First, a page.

Control of my deterioration will give me optimism about a future I hadn’t dared dream about
Yvonne Pettigrew, diagnosed with primary progressive MS (PPMS) in 2013, shares her experience of living with PPMS and reacts to the "exciting" news that Ocrevus has been approved by NICE for NHS treatment of early, inflammatory PPMS.
“It’s good news Yvonne! The scan shows there’s no lesion in your lumbar spine“– well you’d have thought that really was good news wouldn’t you, except I knew that it wasn’t. It meant that there was something going wrong further up my spine, or in my head.
The scan had been ordered by a colo-rectal surgeon who I’d been seeing over a period of years to try and find an explanation for my gradual loss of bowel control. After many and various undignified investigations we were no further forwards. So it wasn’t until my bladder control also started to malfunction we began to join the dots and the surgeon ordered the lumbar spine scan, thinking there was perhaps pressure on my spinal nerves from a tumour.
Knowing the lumbar scan was clear, but that there was still very definitely something going very wrong with my body, I was prompted to mention to the surgeon that for a long time I’d been experiencing a gradual loss of normal sensation in my feet and then legs, but as investigations had led nowhere, with frustration I had just started to accept this and try to live with it. He quickly agreed the symptoms were likely to be interconnected and arranged for my care to be handed over to a neurologist.
In a way it felt reassuring to finally be getting to a position of being able to understand what was wrong with me, but it was still with trepidation that I underwent a series of MRI scans of my head, neck and thoracic spine. Even before the scans the Neurologist had talked to me about the likelihood of the diagnosis being primary progressive multiple sclerosis (PPMS) and explained the different types of MS for which the history of the changes are almost as important as the scans. I learned that my journey had been one quite typical of people with PPMS; there are no specific flare ups such as are experienced in Relapsing Remitting MS (RRMS), but instead there’s a gradual deterioration most notable in the legs, bladder and bowel.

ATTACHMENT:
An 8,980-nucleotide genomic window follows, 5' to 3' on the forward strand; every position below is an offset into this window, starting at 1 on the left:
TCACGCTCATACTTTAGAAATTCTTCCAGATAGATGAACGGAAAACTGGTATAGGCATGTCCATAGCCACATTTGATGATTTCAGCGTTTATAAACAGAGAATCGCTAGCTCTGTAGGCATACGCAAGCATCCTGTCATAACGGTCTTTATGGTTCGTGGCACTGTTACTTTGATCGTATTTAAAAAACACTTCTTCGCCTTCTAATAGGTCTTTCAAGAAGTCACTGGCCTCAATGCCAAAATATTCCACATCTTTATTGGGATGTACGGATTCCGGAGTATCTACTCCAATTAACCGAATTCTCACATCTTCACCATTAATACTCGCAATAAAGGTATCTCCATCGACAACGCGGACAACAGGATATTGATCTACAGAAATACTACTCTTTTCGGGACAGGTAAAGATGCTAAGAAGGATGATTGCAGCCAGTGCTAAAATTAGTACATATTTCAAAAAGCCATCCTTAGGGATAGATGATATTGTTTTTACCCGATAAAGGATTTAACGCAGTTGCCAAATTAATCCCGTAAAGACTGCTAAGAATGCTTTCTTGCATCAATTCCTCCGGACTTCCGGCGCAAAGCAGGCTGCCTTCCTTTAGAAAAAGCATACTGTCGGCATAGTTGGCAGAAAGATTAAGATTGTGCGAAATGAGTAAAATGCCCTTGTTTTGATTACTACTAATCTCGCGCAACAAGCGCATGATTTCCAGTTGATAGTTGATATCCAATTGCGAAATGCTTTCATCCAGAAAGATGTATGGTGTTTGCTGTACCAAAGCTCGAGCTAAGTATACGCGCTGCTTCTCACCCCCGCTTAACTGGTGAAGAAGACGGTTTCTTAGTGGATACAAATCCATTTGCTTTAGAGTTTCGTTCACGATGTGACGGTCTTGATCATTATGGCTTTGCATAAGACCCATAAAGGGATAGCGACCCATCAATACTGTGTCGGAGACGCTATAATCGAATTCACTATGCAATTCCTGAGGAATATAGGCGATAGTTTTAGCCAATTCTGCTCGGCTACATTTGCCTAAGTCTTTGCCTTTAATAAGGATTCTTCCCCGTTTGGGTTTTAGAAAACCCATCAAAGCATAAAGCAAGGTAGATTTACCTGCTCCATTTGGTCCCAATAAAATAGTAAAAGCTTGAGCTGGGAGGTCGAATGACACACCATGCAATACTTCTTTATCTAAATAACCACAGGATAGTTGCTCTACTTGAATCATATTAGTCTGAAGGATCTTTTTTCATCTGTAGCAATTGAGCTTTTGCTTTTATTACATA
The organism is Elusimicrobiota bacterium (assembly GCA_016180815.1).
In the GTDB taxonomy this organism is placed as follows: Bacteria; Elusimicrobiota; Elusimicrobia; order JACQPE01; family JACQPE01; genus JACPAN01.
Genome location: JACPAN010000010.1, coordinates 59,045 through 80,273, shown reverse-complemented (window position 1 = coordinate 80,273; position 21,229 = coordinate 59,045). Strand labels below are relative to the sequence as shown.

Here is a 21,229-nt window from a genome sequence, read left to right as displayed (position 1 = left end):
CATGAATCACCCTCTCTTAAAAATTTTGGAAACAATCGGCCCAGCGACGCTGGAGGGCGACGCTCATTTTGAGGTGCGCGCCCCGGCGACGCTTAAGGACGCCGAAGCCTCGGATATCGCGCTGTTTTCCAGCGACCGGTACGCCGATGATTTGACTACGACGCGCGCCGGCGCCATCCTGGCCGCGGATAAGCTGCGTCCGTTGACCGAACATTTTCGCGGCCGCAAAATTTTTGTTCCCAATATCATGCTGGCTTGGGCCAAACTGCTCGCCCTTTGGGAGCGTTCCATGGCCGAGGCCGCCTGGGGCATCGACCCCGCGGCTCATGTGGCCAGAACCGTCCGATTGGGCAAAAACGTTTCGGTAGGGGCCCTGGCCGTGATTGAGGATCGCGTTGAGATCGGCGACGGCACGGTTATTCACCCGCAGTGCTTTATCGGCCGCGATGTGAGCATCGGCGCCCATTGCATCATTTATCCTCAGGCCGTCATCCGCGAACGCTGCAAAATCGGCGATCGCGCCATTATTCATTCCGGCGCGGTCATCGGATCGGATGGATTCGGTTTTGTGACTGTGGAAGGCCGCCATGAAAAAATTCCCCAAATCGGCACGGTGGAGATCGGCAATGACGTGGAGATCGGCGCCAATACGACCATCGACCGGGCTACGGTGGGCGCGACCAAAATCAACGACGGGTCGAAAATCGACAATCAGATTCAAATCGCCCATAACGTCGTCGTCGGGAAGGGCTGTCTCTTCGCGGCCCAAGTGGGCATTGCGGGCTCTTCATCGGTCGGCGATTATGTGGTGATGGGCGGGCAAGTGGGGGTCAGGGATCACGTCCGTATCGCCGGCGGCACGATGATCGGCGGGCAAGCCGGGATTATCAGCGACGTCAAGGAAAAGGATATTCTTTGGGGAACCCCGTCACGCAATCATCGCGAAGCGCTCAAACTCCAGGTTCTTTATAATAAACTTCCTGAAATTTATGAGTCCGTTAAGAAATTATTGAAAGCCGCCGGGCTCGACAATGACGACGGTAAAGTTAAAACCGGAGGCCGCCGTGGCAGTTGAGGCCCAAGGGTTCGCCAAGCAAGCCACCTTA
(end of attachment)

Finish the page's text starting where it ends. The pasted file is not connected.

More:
A definitive diagnosis was important to me – so I could be absolutely sure who my beast was – and that was made in 2013 on the basis of a lumbar puncture, the scan results and my history.
The diagnosis when it finally came was almost a relief. To know what I was dealing with was a significant step forwards, and I was ready for the treatment that would slow the disease progression and halt my slowly creeping impairments. Everyone knows that there’s a wide range of disease modifying drugs for MS, don’t they?
So the bigger shock for me and my husband was to learn that there was no treatment for PPMS; nothing that would change the course of the disease, only drugs to control the symptoms. It was devastating and almost unbelievable news. Even though it was good to know there were possibilities on the horizon, from exciting research developments which may mean there could be drugs to limit disease progression in the future, crossing fingers and toes wasn’t going to make things better!
My disease progression has in the interim been thankfully slow. I have been able to carry on working, initially full time for a couple of years and then stepping down to a part-time job with less strenuous requirements as the best way to manage my energy reserves. I’m still able to drive and make sure I keep myself as fit as possible with Pilates and gym workouts.
My MS symptoms are largely invisible and rarely stop me in my tracks, but dealing with the challenges of my bladder and bowel, sensory loss and more recently muscle rigidity in my legs, unpredictable balance and unexplainable fatigue, were not quite how I expected to be approaching my retirement.
So I can’t tell you how exciting it is to unexpectedly have the first drug to treat PPMS, Ocrelizumab, approved for use within the NHS. I had the privilege of being the MS Trust’s patient expert into the NICE committee meetings where the drug was being evaluated and I felt the patients’ perspective was treated with respect and understood. It was hugely frustrating however that it seemed likely at the end of the first round of meetings the drug was going to prove too costly for approval. Thankfully the drug company and the NHS have worked together to come to positive outcome. I know there are of course strict constraints governing which patients are expected to benefit from Ocrelizumab and therefore who it can be prescribed for, but I’m desperately hoping I am one of them. Control of my deterioration will give me optimism about a future I hadn’t dared dream about.